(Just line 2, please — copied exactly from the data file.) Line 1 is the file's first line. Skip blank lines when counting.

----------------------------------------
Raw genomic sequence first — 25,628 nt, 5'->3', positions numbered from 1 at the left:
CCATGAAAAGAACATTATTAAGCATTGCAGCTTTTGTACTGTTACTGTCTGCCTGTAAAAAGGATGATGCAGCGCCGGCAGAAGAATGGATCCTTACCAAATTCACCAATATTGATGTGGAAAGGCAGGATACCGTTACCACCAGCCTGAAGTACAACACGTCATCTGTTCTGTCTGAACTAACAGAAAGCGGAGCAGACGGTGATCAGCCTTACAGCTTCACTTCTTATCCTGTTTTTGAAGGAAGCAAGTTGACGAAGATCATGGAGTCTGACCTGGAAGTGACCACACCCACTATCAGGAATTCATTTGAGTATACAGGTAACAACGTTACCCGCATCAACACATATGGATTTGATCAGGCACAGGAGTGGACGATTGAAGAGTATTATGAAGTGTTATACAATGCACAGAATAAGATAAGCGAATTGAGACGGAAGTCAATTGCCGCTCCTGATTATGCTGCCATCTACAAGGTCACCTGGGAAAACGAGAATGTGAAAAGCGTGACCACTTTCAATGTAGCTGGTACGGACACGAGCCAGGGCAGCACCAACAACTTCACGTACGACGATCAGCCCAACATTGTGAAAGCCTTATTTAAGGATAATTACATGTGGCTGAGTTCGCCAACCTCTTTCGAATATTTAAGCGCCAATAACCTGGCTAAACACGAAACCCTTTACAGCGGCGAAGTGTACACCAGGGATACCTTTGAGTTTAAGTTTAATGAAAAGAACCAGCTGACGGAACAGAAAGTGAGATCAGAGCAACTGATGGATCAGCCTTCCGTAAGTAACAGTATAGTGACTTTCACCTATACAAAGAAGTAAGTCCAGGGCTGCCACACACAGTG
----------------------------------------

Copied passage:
CCATGAAAAGAACATTATTAAGCATTGCAGCTTTTGTACTGTTACTGTCTGCCTGTAAAAAGGATGATGCAGCGCCGGCAGAAGAATGGATCCTTACCAAATTCACCAATATTGATGTGGAAAGGCAGGATACCGTTACCACCAGCCTGAAGTACAACACGTCATCTGTTCTGTCTGAACTAACAGAAAGCGGAGCAGACGGTGATCAGCCTTACAGCTTCACTTCTTATCCTGTTTTTGAAGGAAGCAAGTTGACGAAGATCATGGAGTCTGACCTGGAAGTGACCACACCCACTATCAGGAATTCATTTGAGTATACAGGTAACAACGTTACCCGCATCAACACATATGGATTTGATCAGGCACAGGAGTGGACGATTGAAGAGTATTATGAAGTGTTATACAATGCACAGAATAAGATAAGCGAATTGAGACGGAAGTCAATTGCCGCTCCTGATTATGCTGCCATCTACAAGGTCACCTGGGAAAACGAGAATGTGAAAAGCGTGACCACTTTCAATGTAGCTGGTACGGACACGAGCCAGGGCAGCACCAACAACTTCACGTACGACGATCAGCCCAACATTGTGAAAGCCTTATTTAAGGATAATTACATGTGGCTGAGTTCGCCAACCTCTTTCGAATATTTAAGCGCCAATAACCTGGCTAAACACGAAACCCTTTACAGCGGCGAAGTGTACACCAGGGATACCTTTGAGTTTAAGTTTAATGAAAAGAACCAGCTGACGGAACAGAAAGTGAGATCAGAGCAACTGATGGATCAGCCTTCCGTAAGTAACAGTATAGTGACTTTCACCTATACAAAGAAGTAAGTCCAGGGCTGCCACACACAGTG